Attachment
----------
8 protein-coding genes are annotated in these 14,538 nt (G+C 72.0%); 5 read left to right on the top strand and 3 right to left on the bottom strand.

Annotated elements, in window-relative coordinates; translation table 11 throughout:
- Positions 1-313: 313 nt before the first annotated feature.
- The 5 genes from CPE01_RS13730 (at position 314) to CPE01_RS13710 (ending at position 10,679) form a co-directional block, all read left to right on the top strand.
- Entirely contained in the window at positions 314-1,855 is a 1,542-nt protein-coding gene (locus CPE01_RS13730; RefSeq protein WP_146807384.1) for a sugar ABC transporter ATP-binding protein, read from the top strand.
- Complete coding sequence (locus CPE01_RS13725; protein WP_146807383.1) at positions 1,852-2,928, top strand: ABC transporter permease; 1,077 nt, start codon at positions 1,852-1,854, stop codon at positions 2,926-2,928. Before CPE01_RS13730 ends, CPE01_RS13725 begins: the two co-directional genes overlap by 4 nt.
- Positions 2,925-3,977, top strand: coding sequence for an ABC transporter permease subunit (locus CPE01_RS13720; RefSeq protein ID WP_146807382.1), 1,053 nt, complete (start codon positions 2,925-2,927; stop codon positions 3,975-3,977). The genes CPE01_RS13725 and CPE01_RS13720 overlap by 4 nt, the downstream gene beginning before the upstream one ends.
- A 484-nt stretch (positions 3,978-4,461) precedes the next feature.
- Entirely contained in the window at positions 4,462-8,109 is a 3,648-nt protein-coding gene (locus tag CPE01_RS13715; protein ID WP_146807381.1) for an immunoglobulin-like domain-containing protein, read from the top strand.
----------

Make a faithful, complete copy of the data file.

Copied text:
8 protein-coding genes are annotated in these 14,538 nt (G+C 72.0%); 5 read left to right on the top strand and 3 right to left on the bottom strand.

Annotated elements, in window-relative coordinates; translation table 11 throughout:
- Positions 1-313: 313 nt before the first annotated feature.
- The 5 genes from CPE01_RS13730 (at position 314) to CPE01_RS13710 (ending at position 10,679) form a co-directional block, all read left to right on the top strand.
- Entirely contained in the window at positions 314-1,855 is a 1,542-nt protein-coding gene (locus CPE01_RS13730; RefSeq protein WP_146807384.1) for a sugar ABC transporter ATP-binding protein, read from the top strand.
- Complete coding sequence (locus CPE01_RS13725; protein WP_146807383.1) at positions 1,852-2,928, top strand: ABC transporter permease; 1,077 nt, start codon at positions 1,852-1,854, stop codon at positions 2,926-2,928. Before CPE01_RS13730 ends, CPE01_RS13725 begins: the two co-directional genes overlap by 4 nt.
- Positions 2,925-3,977, top strand: coding sequence for an ABC transporter permease subunit (locus CPE01_RS13720; RefSeq protein ID WP_146807382.1), 1,053 nt, complete (start codon positions 2,925-2,927; stop codon positions 3,975-3,977). The genes CPE01_RS13725 and CPE01_RS13720 overlap by 4 nt, the downstream gene beginning before the upstream one ends.
- A 484-nt stretch (positions 3,978-4,461) precedes the next feature.
- Entirely contained in the window at positions 4,462-8,109 is a 3,648-nt protein-coding gene (locus tag CPE01_RS13715; protein ID WP_146807381.1) for an immunoglobulin-like domain-containing protein, read from the top strand.